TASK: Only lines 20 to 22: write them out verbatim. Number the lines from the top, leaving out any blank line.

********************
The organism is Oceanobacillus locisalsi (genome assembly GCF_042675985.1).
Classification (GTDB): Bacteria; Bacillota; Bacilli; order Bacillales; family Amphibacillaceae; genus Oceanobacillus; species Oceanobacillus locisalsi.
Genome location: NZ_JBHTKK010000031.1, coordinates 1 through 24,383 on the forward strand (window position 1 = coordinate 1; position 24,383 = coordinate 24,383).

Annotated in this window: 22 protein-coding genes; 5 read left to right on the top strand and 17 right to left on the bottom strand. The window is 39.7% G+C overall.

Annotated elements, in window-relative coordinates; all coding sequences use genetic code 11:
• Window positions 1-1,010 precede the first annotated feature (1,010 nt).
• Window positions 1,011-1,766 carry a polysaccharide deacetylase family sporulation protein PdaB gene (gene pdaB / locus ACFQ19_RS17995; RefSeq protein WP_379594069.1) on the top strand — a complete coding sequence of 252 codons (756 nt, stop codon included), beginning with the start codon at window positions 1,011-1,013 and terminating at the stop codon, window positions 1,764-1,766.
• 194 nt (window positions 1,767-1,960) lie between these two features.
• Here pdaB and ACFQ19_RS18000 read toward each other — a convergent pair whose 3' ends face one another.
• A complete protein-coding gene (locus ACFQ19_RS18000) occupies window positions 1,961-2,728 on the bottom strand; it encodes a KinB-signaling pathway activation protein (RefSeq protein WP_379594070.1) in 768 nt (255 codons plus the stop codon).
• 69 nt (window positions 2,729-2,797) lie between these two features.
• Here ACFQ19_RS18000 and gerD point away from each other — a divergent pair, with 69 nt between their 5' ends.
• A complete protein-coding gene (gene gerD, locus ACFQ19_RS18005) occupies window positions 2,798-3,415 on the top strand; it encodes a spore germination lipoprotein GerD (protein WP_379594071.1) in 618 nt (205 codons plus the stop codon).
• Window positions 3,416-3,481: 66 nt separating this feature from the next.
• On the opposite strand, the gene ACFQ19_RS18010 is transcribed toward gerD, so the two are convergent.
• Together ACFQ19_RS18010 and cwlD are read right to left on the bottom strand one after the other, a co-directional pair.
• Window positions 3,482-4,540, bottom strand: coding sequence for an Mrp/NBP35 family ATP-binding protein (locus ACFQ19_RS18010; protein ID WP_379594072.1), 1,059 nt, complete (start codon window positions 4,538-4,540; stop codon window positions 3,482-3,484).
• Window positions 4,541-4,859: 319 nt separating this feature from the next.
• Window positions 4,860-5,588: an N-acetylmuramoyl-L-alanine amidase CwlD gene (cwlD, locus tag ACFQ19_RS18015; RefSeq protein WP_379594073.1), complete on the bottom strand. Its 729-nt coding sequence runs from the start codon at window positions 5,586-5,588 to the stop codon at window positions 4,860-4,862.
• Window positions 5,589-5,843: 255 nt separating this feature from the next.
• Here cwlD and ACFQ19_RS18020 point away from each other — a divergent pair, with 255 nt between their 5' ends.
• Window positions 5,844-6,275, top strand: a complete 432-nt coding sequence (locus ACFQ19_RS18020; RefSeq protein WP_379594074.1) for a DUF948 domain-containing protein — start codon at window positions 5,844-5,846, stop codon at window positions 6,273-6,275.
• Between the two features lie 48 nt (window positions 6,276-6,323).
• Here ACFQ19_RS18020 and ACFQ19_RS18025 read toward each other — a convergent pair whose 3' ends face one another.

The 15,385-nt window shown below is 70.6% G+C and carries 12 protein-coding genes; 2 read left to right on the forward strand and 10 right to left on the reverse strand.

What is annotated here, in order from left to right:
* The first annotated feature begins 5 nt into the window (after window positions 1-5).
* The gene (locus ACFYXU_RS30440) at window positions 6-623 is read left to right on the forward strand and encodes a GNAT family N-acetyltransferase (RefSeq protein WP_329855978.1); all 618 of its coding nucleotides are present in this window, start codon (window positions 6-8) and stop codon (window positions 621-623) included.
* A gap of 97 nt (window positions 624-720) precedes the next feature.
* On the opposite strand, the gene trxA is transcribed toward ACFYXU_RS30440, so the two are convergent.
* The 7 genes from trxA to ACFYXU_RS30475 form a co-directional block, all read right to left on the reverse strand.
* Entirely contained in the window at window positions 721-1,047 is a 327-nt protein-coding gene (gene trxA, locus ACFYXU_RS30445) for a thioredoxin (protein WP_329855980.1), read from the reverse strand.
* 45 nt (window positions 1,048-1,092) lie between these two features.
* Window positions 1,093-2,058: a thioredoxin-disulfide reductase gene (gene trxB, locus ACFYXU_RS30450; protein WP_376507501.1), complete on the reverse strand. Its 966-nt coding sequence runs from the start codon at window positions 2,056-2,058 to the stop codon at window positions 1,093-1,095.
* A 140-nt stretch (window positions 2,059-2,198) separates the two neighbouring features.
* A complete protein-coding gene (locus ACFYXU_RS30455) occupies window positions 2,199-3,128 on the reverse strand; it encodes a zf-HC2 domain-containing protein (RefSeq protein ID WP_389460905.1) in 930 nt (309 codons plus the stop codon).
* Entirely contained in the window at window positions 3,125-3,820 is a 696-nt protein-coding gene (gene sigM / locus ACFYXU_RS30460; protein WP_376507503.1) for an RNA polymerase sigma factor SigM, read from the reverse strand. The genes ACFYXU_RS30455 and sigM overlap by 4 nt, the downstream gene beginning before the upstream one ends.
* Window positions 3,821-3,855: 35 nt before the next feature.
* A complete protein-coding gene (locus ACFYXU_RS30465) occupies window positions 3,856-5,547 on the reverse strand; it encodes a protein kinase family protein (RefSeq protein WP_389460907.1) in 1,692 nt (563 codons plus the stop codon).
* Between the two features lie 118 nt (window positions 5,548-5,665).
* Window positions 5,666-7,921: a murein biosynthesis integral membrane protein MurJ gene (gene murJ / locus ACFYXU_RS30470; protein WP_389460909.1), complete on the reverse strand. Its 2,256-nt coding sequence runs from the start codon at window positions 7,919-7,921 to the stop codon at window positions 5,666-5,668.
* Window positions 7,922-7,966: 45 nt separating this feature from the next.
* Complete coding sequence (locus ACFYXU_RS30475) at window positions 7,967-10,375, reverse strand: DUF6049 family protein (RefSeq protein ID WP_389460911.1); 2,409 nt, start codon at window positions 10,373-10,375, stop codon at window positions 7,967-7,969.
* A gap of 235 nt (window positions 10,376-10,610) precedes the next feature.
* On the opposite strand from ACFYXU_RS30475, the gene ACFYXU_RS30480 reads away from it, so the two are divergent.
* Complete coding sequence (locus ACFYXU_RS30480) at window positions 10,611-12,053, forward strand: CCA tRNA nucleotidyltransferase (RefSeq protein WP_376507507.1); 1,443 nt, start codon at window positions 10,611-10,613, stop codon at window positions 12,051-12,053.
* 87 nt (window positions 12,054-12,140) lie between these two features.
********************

• Window positions 5,589-5,843: 255 nt separating this feature from the next.
• Here cwlD and ACFQ19_RS18020 point away from each other — a divergent pair, with 255 nt between their 5' ends.
• Window positions 5,844-6,275, top strand: a complete 432-nt coding sequence (locus ACFQ19_RS18020; RefSeq protein WP_379594074.1) for a DUF948 domain-containing protein — start codon at window positions 5,844-5,846, stop codon at window positions 6,273-6,275.